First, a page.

We will be conducting activities virtually until it’s safe to reopen.

Protecting Bodhi Mind

Protecting our bodhi mind is very important.  Bodhi mind − the mind that seeks the awakening of others −  is what wakes us up to the reality of the world and helps us see a way out of our difficulties that helps all beings.  It can guide us through whatever comes our way.  Therefore, it is very precious. 

It’s truly difficult – perhaps impossible – to keep our bodhi mind in all the circumstances of our day.  There are nasty surprises and it disappears.  Or we just forget.  However, let’s give it a try.  

If we’re in an argument, it’s easy to forget there is anyone more important than ME, and it’s easy to get intoxicated by anger and defensiveness.  From there, we spiral into attachment to our position, aversion to the other position, and forget our basic connection with reality.  In this state, we damage the other person and our connection, and usually ourselves, too.  Returning to  bodhi mind wakes us up to the reality that this is another person with whom we are connected, who needs help in waking up.  This cuts through our intoxication and we see the whole picture more clearly.  This adversary is just someone who suffers, and someone we’re connected with.  We have the strength and clarity to set aside self and consider the best course for maintaining our connection in a healthy way.

But how do we protect bodhi mind?  I think the answer lies in recollection – in Japanese, nen  念.  We can protect bodhi mind by constantly keeping it in our minds and hearts.  Of course, we’ll forget.  Then we remember again.  We do this in the same way as we always come back to the present when we wander off in zazen.  As time passes, it becomes a part of us, a constant quiet presence that we have when we need it.  It helps us turn from anger and destruction to clarity.  It gives us the understanding and strength to put aside self and deal with others with the spirit of helping them arouse their own bodhi mind.  This is bodhisattva practice.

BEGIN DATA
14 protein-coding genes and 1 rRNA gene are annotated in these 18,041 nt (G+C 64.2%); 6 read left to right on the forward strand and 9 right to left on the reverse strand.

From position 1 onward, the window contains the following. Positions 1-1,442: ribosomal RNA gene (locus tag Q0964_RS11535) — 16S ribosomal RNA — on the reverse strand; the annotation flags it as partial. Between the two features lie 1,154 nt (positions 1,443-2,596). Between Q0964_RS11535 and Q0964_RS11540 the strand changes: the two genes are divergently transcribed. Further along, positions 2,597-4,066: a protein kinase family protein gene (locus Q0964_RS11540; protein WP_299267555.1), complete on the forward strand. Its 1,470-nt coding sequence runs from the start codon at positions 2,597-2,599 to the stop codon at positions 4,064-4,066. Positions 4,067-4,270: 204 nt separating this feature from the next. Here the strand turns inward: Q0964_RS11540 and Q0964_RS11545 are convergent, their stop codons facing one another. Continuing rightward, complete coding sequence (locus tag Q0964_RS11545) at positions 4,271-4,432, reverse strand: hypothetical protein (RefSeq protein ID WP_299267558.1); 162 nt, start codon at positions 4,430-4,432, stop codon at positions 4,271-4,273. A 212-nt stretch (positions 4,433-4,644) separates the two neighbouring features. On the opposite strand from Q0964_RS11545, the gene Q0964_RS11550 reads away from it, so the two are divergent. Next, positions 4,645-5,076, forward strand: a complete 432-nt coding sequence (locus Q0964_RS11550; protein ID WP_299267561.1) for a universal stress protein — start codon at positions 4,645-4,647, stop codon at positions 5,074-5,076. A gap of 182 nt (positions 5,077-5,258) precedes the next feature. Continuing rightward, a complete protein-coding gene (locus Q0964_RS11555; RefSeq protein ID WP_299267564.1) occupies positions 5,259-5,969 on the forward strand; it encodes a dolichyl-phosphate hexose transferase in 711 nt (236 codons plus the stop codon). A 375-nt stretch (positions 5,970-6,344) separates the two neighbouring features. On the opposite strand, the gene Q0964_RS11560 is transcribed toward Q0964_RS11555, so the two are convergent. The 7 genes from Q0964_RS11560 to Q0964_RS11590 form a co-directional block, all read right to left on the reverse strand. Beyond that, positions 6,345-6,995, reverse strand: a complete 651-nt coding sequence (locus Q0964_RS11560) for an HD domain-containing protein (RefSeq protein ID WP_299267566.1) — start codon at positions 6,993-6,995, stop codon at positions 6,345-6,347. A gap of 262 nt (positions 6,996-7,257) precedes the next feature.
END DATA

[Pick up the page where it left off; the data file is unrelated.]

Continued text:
― Zuiko


Zuiko sits in the zendo at every zazen period listed below.  Please sit with her whenever you can.  Just sitting quietly can be helpful in times like these.

Sunday zazen and dharma talk are live-streamed on Zoom.  Contact us if you’d like the link.

Our Monday night dharma discussion group is continuing through Zoom.   If you’re interested in joining, please contact the Center.

You can connect with us through email or phone.  And you can listen to our dharma talks online and read our posts on Facebook.  To find the dharma talks, click on the “Resources” tab above, and you’ll see the link.

Upcoming Events

Monday Night Dharma – by Zoom – Monday nights , 7:00– 8:00 p.m.  Contact us for the link.

Buddha’s Birthday – April 4

Introduction to Zazen – by Zoom – Wednesday, April 21 , 7:30 – 9:00 p.m.  Contact us for the link.

Annual meeting April 25

Weekday Activities

Noon Zazen

Tuesday, Wednesday, and Friday
12:15 – 12:55 zazen

Evening Zazen

Tuesday evenings – 20 minute zazen periods
6:30 – 6:50 zazen
6:50 – 7:00 kinhin
7:00 – 7:20 zazen
7:20 – 7:30 kinhin
7:30 – 8:00 zazen

Wednesday and Thursday evenings – 40 minutes zazen periods
6:30 – 7:10 zazen
7:10 – 7:20 kinhin
7:20 – 8:00 zazen

Weekend Activities

Sunday zazen – by Zoom

9:00 –  9:40 sitting
9:45 – 10:15 dharma talk
10:15 – 11:00 check in and discussion

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Quote of the week

Feel as a Meditator
There might be periods—a year or even two—when we can’t get to the cushion, but that doesn’t mean we have to give up . . . We can still carry meditation inside, still see and feel as a meditator, but physically practice differently.


From  The Great Spring: Writing, Zen, and This Zigzag Life 

by Natalie Goldberg

CEDAR RAPIDS ZEN CENTER 1618 Bever Avenue SE Cedar Rapids, IA